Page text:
After significantly exceeding the engineer’s estimate, the three bids that came in for the third phase of the massive Downtown Links project have been tossed out, forcing the city to look for ways to cut project costs.
That’s according to an April 13 email from City Manager Michael Ortega obtained by the Star. The final phase of the project will take drivers from Barraza-Aviation Parkway to Interstate 10 on a new four-lane road that bypasses the frequently congested downtown area.
As first reported by the Star, the project was expected to cost $39 million. However, the lowest of the three bids — submitted by Granite Construction in late March — was $55.4 million, or 42 percent higher than the estimate.
That cost overrun “is the only outlier among more than 800 projects completed to date,” according to a statement from Regional Transportation Authority Chairman Satish Hiremath, who is also Oro Valley’s mayor.
As recently as last fall, bids on RTA projects were coming in roughly 17 percent under estimates on average.
Over the next few weeks, city staff, the RTA and a contractor will review the third-phase design, looking for potential cost savings.
There will be public outreach about proposed changes before the project goes out to bid again, according to Ortega’s email.
“I understand there was a lot of public comment on this project and we are sensitive to the input provided during the project development process,” Ortega wrote. “I have every confidence we will get to a point where Downtown Links can be constructed within the resources available for this project.”
“I applaud the city of Tucson’s decision, as the lead agency, for recognizing its responsibility and going back to the drawing board to rebid and deliver the project within budget,” Hiremath said in his statement.
It is the responsibility of individual RTA jurisdictions like Tucson to cover any cost overruns, according to materials provided to the Star by the RTA in response to a request for comment.
Prior to bidding, the RTA approved an additional 20 percent for the project.
Sam Credio, interim deputy city transportation director, said it was difficult to provide a likely timeline for the review and rebidding, but said the city and others are working “very quickly.”
The level of public outreach, which will depend on how significant the cost-saving modifications are, will have a big impact on the timeline, he said.
One area where there could be savings is in project specifications, which could perhaps be made clearer and avoid contractors budgeting for excessive levels of risk, according to Credio.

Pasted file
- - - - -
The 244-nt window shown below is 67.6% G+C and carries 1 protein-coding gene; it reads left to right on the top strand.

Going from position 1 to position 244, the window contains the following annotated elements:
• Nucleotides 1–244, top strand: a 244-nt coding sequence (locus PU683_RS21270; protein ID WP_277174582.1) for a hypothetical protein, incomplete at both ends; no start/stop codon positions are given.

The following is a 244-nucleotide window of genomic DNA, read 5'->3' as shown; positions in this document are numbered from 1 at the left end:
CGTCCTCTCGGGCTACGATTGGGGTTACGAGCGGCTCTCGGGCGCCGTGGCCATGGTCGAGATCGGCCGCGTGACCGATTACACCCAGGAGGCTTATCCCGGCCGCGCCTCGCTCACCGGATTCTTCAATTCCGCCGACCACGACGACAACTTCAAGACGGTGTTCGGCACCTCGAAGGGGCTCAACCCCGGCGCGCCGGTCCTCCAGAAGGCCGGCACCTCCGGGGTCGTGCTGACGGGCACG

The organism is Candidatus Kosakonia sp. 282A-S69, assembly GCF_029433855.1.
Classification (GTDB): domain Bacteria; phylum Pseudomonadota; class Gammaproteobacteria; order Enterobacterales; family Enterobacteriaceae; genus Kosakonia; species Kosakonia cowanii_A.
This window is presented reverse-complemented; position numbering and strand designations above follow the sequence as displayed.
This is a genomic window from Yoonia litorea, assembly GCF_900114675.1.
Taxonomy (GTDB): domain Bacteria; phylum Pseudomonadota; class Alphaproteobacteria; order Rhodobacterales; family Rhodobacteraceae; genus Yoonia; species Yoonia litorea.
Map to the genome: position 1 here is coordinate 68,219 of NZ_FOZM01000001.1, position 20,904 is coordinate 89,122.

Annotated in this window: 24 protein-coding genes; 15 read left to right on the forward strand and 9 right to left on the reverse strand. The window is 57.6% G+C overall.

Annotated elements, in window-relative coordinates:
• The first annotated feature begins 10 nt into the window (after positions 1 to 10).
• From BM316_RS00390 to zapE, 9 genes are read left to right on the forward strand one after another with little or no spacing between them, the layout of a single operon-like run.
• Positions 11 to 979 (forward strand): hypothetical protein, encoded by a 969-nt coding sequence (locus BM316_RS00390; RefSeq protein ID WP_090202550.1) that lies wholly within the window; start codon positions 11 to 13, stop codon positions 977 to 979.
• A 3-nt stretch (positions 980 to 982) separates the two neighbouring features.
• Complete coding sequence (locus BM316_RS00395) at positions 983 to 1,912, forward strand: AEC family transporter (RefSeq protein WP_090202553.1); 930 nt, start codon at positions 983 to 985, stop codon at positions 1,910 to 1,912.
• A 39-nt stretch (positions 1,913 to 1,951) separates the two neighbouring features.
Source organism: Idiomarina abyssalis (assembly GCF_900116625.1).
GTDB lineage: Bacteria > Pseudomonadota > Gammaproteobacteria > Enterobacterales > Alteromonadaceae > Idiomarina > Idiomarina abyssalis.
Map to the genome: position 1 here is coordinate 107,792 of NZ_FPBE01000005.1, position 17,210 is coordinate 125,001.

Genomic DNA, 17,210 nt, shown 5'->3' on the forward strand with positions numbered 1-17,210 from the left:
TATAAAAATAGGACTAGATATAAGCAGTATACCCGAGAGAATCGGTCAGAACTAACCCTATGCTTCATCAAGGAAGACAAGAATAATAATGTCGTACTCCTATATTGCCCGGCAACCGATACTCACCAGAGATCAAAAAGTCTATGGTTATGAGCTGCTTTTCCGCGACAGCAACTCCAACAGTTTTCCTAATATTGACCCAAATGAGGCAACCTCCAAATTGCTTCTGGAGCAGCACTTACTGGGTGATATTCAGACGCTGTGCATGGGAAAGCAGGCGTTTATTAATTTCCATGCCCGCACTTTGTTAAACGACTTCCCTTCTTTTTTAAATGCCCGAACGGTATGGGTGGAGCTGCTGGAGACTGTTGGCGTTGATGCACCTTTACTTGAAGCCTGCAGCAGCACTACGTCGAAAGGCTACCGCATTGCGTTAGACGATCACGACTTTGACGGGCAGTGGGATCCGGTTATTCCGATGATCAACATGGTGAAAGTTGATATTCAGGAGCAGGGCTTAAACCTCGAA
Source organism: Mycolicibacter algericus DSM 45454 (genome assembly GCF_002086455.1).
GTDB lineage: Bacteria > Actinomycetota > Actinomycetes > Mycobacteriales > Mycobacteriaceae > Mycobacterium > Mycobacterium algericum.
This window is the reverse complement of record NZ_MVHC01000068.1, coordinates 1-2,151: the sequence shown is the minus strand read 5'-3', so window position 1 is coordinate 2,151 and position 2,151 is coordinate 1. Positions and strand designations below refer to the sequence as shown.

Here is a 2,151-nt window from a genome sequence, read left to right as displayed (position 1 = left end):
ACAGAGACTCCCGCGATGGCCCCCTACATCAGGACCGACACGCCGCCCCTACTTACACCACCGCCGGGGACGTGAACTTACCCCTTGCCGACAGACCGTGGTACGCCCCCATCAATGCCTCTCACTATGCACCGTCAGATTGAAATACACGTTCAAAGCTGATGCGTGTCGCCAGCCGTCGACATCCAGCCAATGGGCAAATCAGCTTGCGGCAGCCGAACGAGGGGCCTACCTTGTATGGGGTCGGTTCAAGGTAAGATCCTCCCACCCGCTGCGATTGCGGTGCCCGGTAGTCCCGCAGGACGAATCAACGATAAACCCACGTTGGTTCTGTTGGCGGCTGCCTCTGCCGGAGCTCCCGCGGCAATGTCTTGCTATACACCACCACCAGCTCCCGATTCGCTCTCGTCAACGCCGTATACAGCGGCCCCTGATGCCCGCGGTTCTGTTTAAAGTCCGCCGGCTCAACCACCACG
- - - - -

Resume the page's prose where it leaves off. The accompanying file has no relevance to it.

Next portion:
He said he couldn’t talk about which elements saw the biggest gap between estimates and bids because doing so could compromise the competitiveness of the bidding process.
City Councilman Steve Kozachik, whose ward includes a large portion of the project area, is skeptical that the budget can be met without substantially altering Downtown Links’ scope, and doing that is likely to anger a number of residents along the route.
“I don’t believe they’re going to get to their cost,” he said of the material changes and other less sweeping alterations discussed at a recent City Council meeting.
If it is possible, Kozachik said, he wondered why those cost-savings measures weren’t included in the first place.
During the development of the plan, amenities such as a deck park — which would sit on top of where Sixth Street is planned to dive under the railroad — and bicycle and pedestrian infrastructure were added to the design to address concerns in neighborhoods like Dunbar/Spring.
“If you simply turn this into a strip of asphalt cutting through peoples’ neighborhoods, people are going to legitimately go nuts,” Kozachik said, adding later that he wants a “robust public process” before the project is rebid.
Councilwoman Regina Romero, who represents Dunbar/Spring, said she would not support Downtown Links if it does not include the deck park.
Karen Greene, president of the Dunbar/Spring neighborhood association, said she is concerned the park will be sacrificed to come in under budget.
She said she hopes to soon get involved with the discussion about what changes will be made.
If there’s not a way to get under budget, she suggested diverting money from other city RTA projects, and pointed favorably to a recent letter to the editor published in the Star arguing specifically for scaling back planned projects on Broadway.
“Just do the basics on Broadway, skip Broadway and give Downtown Links Broadway’s money,” Greene said.
Credio said such a drastic step is not something the city can take on its own. He said that getting under budget will not require cutting the deck park, which he said the city “is committed to.”
“We’re looking at other places first before we start looking at things like scaling back amenities and scaling back scope,” he said.
“That’s the last resort. And that’s where the public process kicks in.”